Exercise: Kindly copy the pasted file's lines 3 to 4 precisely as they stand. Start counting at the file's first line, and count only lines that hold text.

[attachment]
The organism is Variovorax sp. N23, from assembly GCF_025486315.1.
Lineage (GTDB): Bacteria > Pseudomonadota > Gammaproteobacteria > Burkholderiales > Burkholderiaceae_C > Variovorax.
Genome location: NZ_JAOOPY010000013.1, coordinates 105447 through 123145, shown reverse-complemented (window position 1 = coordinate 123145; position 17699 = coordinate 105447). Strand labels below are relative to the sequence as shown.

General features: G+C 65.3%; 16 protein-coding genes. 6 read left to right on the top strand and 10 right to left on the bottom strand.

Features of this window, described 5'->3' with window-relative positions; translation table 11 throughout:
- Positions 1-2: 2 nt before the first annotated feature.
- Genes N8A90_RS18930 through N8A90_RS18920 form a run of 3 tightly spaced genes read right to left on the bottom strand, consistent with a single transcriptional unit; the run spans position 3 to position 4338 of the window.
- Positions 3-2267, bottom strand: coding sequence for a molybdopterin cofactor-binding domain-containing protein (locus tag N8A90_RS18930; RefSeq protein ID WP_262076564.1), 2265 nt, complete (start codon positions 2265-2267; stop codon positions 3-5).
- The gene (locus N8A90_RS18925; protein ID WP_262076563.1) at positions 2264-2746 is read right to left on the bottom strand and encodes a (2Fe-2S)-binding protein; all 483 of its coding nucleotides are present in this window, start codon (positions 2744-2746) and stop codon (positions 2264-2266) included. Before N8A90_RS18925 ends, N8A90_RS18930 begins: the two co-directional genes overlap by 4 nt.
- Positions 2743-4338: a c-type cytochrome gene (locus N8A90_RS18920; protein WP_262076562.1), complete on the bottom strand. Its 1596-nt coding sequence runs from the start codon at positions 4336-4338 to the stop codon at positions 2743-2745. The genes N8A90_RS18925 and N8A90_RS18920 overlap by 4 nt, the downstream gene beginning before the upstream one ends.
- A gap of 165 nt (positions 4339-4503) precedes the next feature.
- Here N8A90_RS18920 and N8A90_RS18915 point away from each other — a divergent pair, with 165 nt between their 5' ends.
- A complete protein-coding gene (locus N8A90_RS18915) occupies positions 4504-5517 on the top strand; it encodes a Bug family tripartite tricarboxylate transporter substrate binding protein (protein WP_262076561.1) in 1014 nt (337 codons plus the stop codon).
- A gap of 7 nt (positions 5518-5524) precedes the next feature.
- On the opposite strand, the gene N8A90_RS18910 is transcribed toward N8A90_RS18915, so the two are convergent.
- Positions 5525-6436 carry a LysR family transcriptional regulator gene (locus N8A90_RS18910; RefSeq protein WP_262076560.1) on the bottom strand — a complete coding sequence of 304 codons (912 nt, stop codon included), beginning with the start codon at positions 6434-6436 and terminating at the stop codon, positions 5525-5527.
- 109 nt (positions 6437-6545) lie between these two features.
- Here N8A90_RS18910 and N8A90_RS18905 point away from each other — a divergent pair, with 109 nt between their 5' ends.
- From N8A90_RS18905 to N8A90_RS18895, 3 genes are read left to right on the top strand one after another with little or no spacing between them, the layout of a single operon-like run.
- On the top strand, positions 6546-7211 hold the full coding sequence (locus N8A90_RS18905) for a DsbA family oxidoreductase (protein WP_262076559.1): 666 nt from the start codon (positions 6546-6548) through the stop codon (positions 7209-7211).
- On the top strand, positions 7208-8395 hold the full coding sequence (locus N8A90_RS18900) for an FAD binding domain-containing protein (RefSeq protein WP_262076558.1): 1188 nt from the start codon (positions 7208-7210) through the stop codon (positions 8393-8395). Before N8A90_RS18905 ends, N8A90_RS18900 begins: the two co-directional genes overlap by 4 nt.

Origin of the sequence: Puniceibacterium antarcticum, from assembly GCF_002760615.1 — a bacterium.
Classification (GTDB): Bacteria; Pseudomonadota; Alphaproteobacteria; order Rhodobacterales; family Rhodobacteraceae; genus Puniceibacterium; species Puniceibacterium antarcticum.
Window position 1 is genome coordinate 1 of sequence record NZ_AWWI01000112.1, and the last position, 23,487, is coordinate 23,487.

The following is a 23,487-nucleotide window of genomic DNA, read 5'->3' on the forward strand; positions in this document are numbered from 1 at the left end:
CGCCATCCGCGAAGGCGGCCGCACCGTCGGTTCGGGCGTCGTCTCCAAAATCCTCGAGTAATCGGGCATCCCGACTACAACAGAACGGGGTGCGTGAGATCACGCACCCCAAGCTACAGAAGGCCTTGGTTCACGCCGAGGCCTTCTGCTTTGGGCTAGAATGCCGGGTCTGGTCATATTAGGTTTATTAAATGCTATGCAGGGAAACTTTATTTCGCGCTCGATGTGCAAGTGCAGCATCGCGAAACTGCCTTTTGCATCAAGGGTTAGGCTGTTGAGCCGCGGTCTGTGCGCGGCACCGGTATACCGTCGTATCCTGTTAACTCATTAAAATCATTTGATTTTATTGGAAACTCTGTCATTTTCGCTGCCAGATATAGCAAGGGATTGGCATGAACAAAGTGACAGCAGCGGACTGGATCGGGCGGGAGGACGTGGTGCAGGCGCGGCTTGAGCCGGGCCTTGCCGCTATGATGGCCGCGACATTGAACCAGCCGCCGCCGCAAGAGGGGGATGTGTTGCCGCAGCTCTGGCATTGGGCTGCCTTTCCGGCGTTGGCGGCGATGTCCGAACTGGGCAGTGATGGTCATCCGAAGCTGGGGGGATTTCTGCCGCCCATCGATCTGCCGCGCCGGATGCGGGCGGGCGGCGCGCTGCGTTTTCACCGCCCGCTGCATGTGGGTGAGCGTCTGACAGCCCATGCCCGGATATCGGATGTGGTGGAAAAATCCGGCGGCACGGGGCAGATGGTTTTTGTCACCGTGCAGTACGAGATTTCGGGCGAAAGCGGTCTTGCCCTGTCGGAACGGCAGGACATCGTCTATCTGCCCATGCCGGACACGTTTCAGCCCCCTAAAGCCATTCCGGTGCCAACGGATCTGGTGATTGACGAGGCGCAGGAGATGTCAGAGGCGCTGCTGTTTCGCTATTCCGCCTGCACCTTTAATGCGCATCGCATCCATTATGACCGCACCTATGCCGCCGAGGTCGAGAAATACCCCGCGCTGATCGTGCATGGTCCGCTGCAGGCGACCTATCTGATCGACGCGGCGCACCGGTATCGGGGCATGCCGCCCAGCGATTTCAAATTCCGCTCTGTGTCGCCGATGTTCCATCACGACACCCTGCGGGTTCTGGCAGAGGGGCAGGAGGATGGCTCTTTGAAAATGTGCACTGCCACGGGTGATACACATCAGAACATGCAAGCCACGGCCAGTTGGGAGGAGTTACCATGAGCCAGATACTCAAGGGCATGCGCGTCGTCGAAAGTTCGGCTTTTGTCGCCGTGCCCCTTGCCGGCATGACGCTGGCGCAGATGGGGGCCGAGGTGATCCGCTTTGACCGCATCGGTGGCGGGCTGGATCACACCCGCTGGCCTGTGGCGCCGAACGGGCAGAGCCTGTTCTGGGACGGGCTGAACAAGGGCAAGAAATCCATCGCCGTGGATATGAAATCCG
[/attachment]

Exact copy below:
Genome location: NZ_JAOOPY010000013.1, coordinates 105447 through 123145, shown reverse-complemented (window position 1 = coordinate 123145; position 17699 = coordinate 105447). Strand labels below are relative to the sequence as shown.

General features: G+C 65.3%; 16 protein-coding genes. 6 read left to right on the top strand and 10 right to left on the bottom strand.